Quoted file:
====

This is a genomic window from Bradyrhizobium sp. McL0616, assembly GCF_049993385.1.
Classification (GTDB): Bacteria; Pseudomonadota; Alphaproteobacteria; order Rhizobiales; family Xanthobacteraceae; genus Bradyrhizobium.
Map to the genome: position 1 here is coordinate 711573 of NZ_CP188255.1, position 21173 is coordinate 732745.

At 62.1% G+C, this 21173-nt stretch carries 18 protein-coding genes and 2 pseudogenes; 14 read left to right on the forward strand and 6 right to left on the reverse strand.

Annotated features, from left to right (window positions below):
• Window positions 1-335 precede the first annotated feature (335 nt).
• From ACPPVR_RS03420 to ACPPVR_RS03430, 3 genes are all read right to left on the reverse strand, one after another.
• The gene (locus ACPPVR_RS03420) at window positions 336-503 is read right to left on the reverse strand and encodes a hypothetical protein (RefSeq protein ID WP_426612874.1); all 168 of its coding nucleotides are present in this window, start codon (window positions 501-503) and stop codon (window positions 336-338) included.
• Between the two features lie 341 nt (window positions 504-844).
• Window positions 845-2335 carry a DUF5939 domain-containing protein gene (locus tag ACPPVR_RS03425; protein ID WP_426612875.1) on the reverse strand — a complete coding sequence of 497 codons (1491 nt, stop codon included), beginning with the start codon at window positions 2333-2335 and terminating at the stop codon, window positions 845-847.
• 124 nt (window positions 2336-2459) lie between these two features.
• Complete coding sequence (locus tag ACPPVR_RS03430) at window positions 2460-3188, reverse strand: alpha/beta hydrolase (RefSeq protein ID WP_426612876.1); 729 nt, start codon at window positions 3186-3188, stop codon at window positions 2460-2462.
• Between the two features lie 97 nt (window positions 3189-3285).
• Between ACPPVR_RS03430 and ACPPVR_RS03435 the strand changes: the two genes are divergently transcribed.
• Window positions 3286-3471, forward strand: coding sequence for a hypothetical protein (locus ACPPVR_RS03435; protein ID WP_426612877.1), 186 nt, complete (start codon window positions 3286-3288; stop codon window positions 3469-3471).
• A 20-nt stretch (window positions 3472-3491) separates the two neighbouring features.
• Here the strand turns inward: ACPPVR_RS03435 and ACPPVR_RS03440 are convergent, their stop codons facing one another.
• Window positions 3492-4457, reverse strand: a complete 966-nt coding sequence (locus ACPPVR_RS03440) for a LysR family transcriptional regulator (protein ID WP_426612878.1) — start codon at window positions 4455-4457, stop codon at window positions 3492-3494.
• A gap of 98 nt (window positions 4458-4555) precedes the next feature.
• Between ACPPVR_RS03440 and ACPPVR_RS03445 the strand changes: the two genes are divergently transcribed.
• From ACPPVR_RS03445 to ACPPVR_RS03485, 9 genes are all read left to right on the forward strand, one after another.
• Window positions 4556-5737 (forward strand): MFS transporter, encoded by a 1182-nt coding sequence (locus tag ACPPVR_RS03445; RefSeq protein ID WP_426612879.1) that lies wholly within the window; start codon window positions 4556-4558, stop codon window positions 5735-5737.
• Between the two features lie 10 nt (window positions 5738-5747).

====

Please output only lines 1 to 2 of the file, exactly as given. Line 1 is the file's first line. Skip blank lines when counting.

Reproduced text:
This is a genomic window from Bradyrhizobium sp. McL0616, assembly GCF_049993385.1.
Classification (GTDB): Bacteria; Pseudomonadota; Alphaproteobacteria; order Rhizobiales; family Xanthobacteraceae; genus Bradyrhizobium.